• Marjory – I can’t really answer this without more information. Any of the platforms here could, in theory, do what you describe. It will depend on how you need the purchase and access to happen. Will the clients always come to your site, for example, or do some need to be able to run the courses on their own platforms? Do you want to provide clients with their own, branded entrance into purchasing your courses? How much control do you want to provide clients for enrolling and managing their own learners? If you need to jump up to any of the more sophisticated scenarios suggested here, consider the platforms listed in this post: https://www.learningrevolution.net/learning-management-system-for-small-business/


  17. Robert Junis says:

    I forgot to put the URL for HoneyCoach. Here it is:

  18. Robert Junis says:

    There’s a missing tool in the list.
    HoneyCoach allows you to sell without fixed costs, and allows you to sell single videos, online classes and coaching programs. It’s worth to check it, folks.

  19. The CourseMerchant folks are also behind CourseIndex.com, a network that enables you to promote and sell online courses through affiliate marketers.

  20. Hi nice job with this comprehensive write-up,
    I tried still cannot really figure the difference between LMS and authoring tools.
    Is authoring tool a part of an LMS ?
    I actually thought authoring tools are just platforms used to link texts, pictures, videos and audios to form a flow in a presentation… so not so sure how that was independently used for elearning in the past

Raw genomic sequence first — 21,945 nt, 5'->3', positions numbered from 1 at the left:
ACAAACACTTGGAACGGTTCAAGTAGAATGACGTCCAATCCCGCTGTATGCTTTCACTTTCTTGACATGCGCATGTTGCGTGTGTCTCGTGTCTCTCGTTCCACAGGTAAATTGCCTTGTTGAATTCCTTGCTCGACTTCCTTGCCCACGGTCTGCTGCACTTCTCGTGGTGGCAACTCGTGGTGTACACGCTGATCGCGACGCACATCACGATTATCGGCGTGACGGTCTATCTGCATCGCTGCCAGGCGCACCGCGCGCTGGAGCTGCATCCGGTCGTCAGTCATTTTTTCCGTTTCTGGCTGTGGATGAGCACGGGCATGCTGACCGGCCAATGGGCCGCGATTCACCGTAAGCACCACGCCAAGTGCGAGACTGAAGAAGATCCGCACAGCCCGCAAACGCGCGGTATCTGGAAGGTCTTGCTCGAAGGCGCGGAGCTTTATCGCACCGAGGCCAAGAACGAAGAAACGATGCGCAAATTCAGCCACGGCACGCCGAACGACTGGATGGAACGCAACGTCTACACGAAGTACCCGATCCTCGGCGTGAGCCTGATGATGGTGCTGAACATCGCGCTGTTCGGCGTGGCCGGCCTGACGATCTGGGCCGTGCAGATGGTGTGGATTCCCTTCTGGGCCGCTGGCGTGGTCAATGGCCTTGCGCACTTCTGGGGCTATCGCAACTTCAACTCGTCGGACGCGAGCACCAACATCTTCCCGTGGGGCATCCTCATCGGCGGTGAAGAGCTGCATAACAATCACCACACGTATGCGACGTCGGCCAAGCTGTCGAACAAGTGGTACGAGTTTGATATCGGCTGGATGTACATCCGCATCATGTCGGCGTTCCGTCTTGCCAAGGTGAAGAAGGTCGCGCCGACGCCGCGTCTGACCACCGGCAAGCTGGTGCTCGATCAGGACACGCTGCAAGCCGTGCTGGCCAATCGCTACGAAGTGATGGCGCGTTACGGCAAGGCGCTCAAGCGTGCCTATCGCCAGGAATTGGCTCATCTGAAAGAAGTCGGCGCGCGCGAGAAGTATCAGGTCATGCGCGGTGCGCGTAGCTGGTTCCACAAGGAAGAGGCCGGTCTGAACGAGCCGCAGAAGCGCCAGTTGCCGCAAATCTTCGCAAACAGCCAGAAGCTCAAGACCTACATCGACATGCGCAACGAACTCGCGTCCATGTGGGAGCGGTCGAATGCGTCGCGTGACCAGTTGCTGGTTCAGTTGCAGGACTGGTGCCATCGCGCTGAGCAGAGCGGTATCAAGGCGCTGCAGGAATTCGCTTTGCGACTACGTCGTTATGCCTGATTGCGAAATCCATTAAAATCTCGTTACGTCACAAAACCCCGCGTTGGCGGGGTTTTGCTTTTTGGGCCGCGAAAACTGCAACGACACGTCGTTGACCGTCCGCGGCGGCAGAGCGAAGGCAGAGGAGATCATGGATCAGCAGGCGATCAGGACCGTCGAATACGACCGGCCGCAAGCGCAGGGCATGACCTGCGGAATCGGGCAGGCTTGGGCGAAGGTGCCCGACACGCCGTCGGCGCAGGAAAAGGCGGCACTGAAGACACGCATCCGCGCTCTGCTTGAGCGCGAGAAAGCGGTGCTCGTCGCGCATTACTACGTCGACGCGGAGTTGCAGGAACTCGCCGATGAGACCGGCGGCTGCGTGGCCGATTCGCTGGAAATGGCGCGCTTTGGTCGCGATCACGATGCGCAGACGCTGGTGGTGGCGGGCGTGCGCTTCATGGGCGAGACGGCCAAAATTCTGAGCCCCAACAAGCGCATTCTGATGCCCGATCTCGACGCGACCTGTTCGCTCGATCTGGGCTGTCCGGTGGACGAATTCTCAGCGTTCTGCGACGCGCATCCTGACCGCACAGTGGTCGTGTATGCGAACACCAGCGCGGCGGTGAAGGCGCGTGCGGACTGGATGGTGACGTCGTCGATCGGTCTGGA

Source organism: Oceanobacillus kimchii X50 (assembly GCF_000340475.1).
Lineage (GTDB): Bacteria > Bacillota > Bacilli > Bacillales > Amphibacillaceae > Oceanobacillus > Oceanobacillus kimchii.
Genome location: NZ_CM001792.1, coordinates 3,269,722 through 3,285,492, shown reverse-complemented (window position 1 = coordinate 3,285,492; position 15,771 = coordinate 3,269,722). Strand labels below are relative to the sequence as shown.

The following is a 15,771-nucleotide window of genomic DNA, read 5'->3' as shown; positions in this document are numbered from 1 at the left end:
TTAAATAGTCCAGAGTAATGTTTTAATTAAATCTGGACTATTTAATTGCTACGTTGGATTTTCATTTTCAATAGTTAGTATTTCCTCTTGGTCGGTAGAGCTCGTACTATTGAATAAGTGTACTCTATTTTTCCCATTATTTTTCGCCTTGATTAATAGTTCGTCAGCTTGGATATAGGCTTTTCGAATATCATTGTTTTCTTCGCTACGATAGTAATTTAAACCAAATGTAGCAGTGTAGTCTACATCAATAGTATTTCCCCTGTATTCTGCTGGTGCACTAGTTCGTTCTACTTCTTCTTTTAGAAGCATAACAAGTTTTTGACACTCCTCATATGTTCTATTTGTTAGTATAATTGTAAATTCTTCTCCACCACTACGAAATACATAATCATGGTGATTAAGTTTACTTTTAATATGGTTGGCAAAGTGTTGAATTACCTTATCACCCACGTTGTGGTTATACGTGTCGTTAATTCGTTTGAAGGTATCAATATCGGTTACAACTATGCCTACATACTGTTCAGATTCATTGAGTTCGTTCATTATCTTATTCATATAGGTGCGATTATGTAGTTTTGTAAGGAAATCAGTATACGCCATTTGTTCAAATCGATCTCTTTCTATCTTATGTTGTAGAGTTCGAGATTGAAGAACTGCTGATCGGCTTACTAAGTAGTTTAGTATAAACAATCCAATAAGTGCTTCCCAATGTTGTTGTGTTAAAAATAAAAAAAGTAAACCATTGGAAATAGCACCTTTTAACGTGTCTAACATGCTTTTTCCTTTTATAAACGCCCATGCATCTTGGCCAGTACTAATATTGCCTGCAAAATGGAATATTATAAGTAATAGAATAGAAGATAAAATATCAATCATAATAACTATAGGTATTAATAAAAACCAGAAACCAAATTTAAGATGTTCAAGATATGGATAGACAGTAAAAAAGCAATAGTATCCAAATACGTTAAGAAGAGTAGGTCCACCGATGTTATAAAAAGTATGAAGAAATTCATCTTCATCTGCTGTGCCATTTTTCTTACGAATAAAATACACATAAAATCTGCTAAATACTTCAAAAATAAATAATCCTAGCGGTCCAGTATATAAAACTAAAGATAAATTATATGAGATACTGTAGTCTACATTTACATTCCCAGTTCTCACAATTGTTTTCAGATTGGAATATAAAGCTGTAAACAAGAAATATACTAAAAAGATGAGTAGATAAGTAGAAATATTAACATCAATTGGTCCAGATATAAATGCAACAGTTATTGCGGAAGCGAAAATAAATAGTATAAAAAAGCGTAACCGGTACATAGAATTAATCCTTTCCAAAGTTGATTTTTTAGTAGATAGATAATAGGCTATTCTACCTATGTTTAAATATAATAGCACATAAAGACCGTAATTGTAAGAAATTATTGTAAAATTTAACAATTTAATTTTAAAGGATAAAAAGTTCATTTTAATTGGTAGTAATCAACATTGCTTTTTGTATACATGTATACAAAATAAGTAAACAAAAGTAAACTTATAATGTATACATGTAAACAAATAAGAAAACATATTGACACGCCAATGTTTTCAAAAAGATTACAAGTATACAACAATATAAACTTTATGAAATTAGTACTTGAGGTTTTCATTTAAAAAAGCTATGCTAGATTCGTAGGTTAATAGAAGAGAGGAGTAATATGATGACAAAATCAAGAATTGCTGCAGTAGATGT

Thanks very much

    • Mike – Good question. This has become a somewhat confusing area as more and more LMSes have added/improved their authoring capabilities. In the “old days” an LMS was mostly just a database that handled enrolling learners into courses, presenting a “menu” to enable them to launch/access the courses, and tracking their progress through the course based on communication between the course and the LMS. Eventually, though, LMSes started including tools to do just what you describe – i.e., link texts, pictures, video, etc together into a flow. The main issue with this is that every LMS does it a bit different, So, if you build your courses in the LMS, you will almost certainly have to re-build them when you move to a new LMS. Authoring tools are LMS-independent. You build your course in the authoring tool and then can import it into any LMS. There are standards that have been developed to support this – SCORM being the main one historically. For some additional info on all of this see:


      I also discuss authoring tools more at:


  21. Am I able to use any one of these platforms to:
    Sell courses AND individual lessons?

    IE. 50 videos…
    50$ for entire course. 1$ Per video lesson.

    • Joseph – This will probably come down to how you define things like “course” and “lesson.” A number of these will allow you to bundle multiple courses together into a single package. So, if you treat your lessons as courses, and then also sell packages that bundle multiple courses together, you can achieve what (I think) you are talking about. – Jeff

  22. Tiffany says: